Ai-RGUS Takes Major Leap in Growth and Reach in 2022
The AI software firm expands into all 50 states, improves cybersecurity management.
Ai-RGUS, the artificial intelligence (AI) software company, reports that it expanded into all 50 states in 2022.
“The past year brought tremendous growth for Ai-RGUS and we are optimistic about what’s to come in 2023,” says Daniël Reichman, Ph.D., CEO of Ai-RGUS. “As a company, we intend to expand throughout the U.S. and continue to reach new customers concerned about security risks. A surveillance device is only as good as the software making sure it is operating as intended and producing the video evidence you expect to have, that it’s recording, and this is becoming a focal point for an array of industries.”
The company’s rapid growth, it notes, can be attributed to:
- Continued partnership with the world’s leading commercial video surveillance camera manufacturers;
- Development of a cybersecurity system;
- 25 new partnerships with system integrators; and
- Partnerships with additional system integrations.
Additional factors in its acceleration: recent firmware upgrades and improved cybersecurity management. These developments to the technology include password changes, rebooting devices remotely and automating firmware upgrades.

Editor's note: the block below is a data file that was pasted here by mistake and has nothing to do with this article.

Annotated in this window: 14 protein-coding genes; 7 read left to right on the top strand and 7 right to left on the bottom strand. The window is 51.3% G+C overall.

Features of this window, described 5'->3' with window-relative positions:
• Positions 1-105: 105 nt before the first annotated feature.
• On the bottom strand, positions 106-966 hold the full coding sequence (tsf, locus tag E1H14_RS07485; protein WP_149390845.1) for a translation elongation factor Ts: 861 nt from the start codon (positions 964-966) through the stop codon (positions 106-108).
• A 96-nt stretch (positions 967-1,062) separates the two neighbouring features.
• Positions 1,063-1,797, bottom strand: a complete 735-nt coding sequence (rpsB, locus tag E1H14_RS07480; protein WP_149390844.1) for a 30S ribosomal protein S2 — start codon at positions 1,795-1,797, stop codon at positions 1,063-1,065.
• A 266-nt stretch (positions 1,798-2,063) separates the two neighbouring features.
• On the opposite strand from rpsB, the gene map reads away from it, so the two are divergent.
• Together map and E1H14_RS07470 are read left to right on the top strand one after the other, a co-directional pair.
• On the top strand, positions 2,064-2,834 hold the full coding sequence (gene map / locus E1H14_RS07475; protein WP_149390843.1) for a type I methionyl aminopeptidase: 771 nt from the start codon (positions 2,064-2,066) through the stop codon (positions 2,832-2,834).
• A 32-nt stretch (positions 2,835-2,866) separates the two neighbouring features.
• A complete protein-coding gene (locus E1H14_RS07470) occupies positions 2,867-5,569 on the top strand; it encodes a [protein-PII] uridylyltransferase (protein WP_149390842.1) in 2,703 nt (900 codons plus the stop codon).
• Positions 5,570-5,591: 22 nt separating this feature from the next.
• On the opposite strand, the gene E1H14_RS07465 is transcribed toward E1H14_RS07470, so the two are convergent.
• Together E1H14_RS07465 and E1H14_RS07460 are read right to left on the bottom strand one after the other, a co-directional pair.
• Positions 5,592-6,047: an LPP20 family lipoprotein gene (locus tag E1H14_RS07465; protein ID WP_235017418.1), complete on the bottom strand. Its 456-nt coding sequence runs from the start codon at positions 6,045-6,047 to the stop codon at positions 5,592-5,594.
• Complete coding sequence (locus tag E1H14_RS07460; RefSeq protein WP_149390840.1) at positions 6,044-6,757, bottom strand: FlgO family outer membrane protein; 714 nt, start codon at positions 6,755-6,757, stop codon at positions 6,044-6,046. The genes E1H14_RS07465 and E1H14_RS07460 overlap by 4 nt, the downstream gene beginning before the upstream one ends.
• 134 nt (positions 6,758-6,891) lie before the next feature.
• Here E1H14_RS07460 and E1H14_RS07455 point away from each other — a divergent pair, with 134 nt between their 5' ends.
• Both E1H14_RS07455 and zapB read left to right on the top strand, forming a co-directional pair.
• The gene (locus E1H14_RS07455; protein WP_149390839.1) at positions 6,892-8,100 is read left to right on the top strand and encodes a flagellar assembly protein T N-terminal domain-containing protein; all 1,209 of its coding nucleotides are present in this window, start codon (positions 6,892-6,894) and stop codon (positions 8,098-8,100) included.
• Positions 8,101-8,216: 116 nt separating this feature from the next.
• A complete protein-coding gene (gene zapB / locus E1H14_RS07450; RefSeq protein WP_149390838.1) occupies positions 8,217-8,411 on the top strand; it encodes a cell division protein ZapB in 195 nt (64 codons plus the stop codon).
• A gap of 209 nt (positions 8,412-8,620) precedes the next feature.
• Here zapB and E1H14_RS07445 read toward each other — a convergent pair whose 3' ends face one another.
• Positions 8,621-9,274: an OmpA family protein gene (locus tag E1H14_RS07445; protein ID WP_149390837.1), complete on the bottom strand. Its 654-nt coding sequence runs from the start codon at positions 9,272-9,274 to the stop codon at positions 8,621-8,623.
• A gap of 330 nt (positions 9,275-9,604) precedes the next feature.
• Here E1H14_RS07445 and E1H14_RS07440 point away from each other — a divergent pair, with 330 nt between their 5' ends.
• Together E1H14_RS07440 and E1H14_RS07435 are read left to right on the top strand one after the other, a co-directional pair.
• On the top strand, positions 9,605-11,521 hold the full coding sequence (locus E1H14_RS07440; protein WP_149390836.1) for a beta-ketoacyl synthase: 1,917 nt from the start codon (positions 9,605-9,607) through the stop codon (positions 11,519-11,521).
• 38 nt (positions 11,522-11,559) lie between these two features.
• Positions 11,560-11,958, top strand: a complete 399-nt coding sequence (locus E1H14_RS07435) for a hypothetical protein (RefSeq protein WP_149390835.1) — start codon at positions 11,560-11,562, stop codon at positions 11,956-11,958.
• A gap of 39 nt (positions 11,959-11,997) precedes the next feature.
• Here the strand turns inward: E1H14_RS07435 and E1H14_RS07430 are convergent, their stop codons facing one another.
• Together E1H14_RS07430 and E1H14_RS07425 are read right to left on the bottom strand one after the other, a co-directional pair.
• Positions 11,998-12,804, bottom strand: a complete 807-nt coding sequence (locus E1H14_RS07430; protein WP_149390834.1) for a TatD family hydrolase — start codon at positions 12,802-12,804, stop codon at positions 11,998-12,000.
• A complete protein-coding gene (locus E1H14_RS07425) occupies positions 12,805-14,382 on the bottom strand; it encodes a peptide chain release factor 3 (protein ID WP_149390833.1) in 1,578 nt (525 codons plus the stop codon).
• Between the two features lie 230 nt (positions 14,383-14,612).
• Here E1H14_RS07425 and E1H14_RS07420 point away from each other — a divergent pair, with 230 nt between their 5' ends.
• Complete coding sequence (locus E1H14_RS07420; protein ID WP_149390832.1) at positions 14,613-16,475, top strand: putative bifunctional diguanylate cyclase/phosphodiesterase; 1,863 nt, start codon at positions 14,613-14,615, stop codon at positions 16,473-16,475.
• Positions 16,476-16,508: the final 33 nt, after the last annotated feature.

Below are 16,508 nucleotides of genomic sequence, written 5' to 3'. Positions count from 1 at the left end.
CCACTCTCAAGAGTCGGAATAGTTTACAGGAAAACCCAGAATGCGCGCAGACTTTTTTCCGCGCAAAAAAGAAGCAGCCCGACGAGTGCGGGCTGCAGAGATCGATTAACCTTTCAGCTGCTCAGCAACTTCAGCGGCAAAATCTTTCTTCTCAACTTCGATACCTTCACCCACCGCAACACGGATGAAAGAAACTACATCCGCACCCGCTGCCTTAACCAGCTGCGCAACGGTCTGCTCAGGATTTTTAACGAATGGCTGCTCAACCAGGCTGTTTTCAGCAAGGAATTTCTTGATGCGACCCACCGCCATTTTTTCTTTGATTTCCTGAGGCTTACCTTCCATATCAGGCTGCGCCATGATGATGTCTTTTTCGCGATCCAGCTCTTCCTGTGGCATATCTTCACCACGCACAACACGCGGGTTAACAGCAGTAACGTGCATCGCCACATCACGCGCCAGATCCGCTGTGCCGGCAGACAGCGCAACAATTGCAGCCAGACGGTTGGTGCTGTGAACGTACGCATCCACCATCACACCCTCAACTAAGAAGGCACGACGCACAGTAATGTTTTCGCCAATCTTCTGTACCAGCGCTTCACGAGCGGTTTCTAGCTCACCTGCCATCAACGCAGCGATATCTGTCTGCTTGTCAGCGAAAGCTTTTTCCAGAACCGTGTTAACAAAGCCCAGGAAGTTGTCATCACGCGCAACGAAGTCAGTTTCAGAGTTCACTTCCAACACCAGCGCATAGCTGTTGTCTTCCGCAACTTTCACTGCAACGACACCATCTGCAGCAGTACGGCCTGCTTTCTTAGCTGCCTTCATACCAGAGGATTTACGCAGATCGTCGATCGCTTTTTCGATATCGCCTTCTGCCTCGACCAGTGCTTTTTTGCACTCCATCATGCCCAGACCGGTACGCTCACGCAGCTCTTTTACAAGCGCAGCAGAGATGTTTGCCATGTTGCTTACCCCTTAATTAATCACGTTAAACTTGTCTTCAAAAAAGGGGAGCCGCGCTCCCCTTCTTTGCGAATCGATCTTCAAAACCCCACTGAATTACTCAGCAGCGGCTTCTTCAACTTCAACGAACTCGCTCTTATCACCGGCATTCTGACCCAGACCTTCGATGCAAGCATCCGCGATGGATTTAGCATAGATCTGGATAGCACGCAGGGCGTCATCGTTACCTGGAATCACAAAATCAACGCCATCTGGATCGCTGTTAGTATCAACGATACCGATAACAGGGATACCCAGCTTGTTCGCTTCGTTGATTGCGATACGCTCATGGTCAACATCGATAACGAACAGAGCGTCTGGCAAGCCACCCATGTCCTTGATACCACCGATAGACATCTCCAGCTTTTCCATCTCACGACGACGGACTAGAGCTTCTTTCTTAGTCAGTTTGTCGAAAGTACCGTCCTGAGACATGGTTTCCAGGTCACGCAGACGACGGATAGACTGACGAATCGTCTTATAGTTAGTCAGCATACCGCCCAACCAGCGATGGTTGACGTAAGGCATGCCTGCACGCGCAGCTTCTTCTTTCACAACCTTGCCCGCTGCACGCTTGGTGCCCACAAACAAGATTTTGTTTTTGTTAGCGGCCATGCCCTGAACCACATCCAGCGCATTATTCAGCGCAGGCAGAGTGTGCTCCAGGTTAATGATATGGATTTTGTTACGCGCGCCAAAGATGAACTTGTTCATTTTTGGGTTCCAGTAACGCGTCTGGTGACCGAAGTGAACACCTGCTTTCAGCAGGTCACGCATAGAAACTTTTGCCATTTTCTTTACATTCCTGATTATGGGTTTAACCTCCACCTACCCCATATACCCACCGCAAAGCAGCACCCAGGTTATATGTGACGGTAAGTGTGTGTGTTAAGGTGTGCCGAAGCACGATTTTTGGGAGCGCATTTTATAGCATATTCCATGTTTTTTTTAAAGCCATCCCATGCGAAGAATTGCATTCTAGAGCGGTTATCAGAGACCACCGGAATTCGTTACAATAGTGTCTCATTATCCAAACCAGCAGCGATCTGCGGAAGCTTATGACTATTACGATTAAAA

The Las Vegas-based Ai-RGUS uses AI to verify security cameras – a $43.9B worldwide market – are capturing clear images and producing usable video evidence.
“Video surveillance cameras can be obstructed from capturing images, rendering the recorded footage unusable,” says Reichman. “By using [our] proprietary software solution, Ai-RGUS’s clients have peace of mind knowing that each camera unit is working correctly. Knowing that the software is 99.9% accurate at detecting unhealthy cameras, it reduces risk and increases compliance while saving businesses money and staff time to manually check each camera and video feed for those problems.”
Ai-RGUS’s software was originally developed by a team at Duke University to improve safety and security on premises. The need was identified by Duke University’s CIO and Duke’s chief of police who recognized an unmet need for 2,000 cameras covering student housing, retail outlets, transportation terminals and other mixed-use areas. Duke University funded the initial development of the solution.
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